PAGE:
Writing on the Treehouse Wall
In the late 1870’s a man by the name of Lt. Dunn was out on a scouting mission against the Apache Indians. While in this detail he came across some interesting rocks, which he collected and took to a prospector by the name of George Warren. With Dunn unable to stake a claim due to his military duties Warren and Dunn became partners. It wasn’t long until Warren had a change of heart and he got some new partners and some new claims leaving Dunn out of the deal.
With more and more individuals staking claims it wasn’t long before the big companies came in to buy up the smaller claims to bring them into production. In the 1880’s Bisbee began producing copper in small quantities. Phelps Dodge Corporation, through a subsidiary of the Copper Queen Consolidated Mining Company, soon became the sole operator of the mining in Bisbee. And with its base in Bisbee Phelps Dodge became one of the largest producers of copper in the United States.
With almost 100 years of continuous production the mines closed down in 1975. But in that time frame Bisbee mines are estimated to have produced metals valued at $6.1 billion (in 1975 standards) one of the largest production values of all the mining districts in the world. It took almost a century but Bisbee was able to produce 8,032,352,000 lbs. of copper, 2,871,786 ounces of gold, 77,162,986 ounces of silver, 304,627,600 lbs. of lead and 731,945,900 lbs. of zinc!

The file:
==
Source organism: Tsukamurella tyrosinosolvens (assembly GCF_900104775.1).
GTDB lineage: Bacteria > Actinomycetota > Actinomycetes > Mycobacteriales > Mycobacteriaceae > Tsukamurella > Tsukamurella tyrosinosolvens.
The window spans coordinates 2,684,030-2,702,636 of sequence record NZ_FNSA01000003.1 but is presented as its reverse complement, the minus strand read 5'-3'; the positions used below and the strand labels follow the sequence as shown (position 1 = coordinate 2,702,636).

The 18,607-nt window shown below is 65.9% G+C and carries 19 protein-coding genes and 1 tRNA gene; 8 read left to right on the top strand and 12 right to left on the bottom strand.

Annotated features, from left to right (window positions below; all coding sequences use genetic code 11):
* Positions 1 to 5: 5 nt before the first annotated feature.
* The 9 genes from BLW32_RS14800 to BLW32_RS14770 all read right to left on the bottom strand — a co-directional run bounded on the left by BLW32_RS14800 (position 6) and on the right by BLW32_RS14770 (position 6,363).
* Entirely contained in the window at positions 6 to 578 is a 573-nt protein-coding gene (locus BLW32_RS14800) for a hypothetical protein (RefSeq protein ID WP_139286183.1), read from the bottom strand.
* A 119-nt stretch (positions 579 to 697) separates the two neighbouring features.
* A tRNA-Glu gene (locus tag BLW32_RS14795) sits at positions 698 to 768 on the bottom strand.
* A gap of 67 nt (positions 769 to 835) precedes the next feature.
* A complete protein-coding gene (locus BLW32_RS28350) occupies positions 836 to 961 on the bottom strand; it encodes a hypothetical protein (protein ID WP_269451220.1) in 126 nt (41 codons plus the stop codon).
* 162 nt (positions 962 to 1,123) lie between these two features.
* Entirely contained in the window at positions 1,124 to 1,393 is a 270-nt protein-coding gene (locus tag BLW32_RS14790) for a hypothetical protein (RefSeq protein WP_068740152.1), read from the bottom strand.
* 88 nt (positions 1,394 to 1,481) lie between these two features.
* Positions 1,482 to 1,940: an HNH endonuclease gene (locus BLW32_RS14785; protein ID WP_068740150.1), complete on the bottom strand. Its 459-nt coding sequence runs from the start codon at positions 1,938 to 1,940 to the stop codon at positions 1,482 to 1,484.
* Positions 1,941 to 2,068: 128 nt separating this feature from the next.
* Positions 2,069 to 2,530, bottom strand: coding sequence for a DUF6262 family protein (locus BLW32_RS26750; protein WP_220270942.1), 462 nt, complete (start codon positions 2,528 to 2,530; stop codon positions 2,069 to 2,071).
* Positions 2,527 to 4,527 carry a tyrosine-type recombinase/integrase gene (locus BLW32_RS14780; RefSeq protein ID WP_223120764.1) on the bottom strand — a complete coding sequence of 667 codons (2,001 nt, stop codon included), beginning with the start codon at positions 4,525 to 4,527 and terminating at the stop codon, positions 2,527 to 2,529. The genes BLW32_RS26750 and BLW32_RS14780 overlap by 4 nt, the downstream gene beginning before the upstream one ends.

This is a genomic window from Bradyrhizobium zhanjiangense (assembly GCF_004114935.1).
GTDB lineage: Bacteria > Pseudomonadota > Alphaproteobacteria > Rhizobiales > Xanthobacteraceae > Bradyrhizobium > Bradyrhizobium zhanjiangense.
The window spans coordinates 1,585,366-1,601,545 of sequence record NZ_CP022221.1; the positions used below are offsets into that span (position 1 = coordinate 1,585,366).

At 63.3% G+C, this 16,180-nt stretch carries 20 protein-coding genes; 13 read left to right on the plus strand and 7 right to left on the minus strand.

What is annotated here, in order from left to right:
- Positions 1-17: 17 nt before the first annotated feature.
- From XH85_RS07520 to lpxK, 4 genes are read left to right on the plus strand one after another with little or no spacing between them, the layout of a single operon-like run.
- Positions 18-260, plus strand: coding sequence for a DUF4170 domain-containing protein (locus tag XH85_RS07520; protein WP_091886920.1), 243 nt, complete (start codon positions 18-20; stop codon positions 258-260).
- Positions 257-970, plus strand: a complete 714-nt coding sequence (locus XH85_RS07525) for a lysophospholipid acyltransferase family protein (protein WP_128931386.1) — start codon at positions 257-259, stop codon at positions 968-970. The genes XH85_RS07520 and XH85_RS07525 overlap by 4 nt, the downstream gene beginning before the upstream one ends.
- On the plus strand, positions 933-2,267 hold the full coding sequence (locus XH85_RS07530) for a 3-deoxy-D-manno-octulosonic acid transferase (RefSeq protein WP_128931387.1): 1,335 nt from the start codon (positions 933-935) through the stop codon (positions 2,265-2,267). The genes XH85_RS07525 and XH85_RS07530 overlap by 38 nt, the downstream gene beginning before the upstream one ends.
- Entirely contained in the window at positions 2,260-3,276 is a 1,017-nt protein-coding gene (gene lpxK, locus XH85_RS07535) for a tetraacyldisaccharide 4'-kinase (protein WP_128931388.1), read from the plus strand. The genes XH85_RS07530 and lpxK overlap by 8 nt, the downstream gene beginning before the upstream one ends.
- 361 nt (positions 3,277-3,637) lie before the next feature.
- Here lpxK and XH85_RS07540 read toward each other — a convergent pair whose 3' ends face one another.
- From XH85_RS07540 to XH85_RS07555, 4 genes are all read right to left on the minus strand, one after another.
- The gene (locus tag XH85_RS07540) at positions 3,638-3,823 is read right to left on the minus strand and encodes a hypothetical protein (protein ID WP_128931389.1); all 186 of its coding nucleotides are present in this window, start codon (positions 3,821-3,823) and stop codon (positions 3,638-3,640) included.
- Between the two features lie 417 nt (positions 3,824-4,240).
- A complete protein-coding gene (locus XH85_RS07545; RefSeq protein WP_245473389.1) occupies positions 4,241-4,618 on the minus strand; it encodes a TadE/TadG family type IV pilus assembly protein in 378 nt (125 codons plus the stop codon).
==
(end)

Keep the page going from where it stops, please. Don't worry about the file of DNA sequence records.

Not only did Bisbee produce massive amounts of metals, Bisbee is also well known for its high quality turquoise known as Bisbee Blue. However the Bisbee Blue turquoise isn’t the only by-product of the copper mining. Bisbee is also noted for producing some of the most beautifully astounding copper –based minerals and specimens. These specimens can be found in museums around the world. Some of the minerals that have been found under Bisbee include cuprite, aragonite, wulfenite, malachite, azurite, and galena.
But with the mines closing down in 1975 the beautiful town of Bisbee was in danger of becoming another mining ghost town. But with its picturesque views and temperate climate Bisbee was soon flooded with artists and hippies. And then in the 1990’s baby boomers discovered Bisbee and brought with them a more polished look. Today the original town of Bisbee is known as “Old Bisbee” and is a thriving cultural scene visited by floods of tourists each year.
One of the biggest tourist attractions in Bisbee is the old Copper Queen Mine. When the mines were shut down in the 70’s the town quickly jumped in and renovated the old mine. The volunteers cleared thousands of tons of rock and repaired the old timber. These volunteers received assistance from local individuals and groups who furnished support and food for the workers. And in 1976 the Copper Queen Mine Tour was officially open for business. Since then, more than a million visitors, from all 50 states and more than 30 foreign countries, have enjoyed a ride onto the mountain to get a brief glimpse of the world of mining.
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